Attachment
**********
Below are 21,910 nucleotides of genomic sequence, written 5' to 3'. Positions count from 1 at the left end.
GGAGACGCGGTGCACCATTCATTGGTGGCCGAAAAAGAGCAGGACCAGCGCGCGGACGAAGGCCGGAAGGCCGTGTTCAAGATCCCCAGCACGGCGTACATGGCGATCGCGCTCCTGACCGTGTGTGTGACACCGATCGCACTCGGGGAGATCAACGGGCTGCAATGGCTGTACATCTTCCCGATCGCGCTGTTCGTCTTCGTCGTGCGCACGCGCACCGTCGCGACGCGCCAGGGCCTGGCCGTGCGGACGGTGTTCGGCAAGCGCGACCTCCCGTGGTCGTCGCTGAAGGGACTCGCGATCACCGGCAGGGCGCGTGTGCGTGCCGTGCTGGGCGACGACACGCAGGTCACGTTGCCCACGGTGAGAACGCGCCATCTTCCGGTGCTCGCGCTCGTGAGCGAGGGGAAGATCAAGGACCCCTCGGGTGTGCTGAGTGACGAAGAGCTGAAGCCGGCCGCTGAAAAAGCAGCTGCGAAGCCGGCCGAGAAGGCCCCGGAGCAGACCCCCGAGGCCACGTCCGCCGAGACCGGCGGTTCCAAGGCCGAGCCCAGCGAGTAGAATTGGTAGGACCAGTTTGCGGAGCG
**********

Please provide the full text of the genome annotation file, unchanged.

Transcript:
Below are 21,910 nucleotides of genomic sequence, written 5' to 3'. Positions count from 1 at the left end.
GGAGACGCGGTGCACCATTCATTGGTGGCCGAAAAAGAGCAGGACCAGCGCGCGGACGAAGGCCGGAAGGCCGTGTTCAAGATCCCCAGCACGGCGTACATGGCGATCGCGCTCCTGACCGTGTGTGTGACACCGATCGCACTCGGGGAGATCAACGGGCTGCAATGGCTGTACATCTTCCCGATCGCGCTGTTCGTCTTCGTCGTGCGCACGCGCACCGTCGCGACGCGCCAGGGCCTGGCCGTGCGGACGGTGTTCGGCAAGCGCGACCTCCCGTGGTCGTCGCTGAAGGGACTCGCGATCACCGGCAGGGCGCGTGTGCGTGCCGTGCTGGGCGACGACACGCAGGTCACGTTGCCCACGGTGAGAACGCGCCATCTTCCGGTGCTCGCGCTCGTGAGCGAGGGGAAGATCAAGGACCCCTCGGGTGTGCTGAGTGACGAAGAGCTGAAGCCGGCCGCTGAAAAAGCAGCTGCGAAGCCGGCCGAGAAGGCCCCGGAGCAGACCCCCGAGGCCACGTCCGCCGAGACCGGCGGTTCCAAGGCCGAGCCCAGCGAGTAGAATTGGTAGGACCAGTTTGCGGAGCG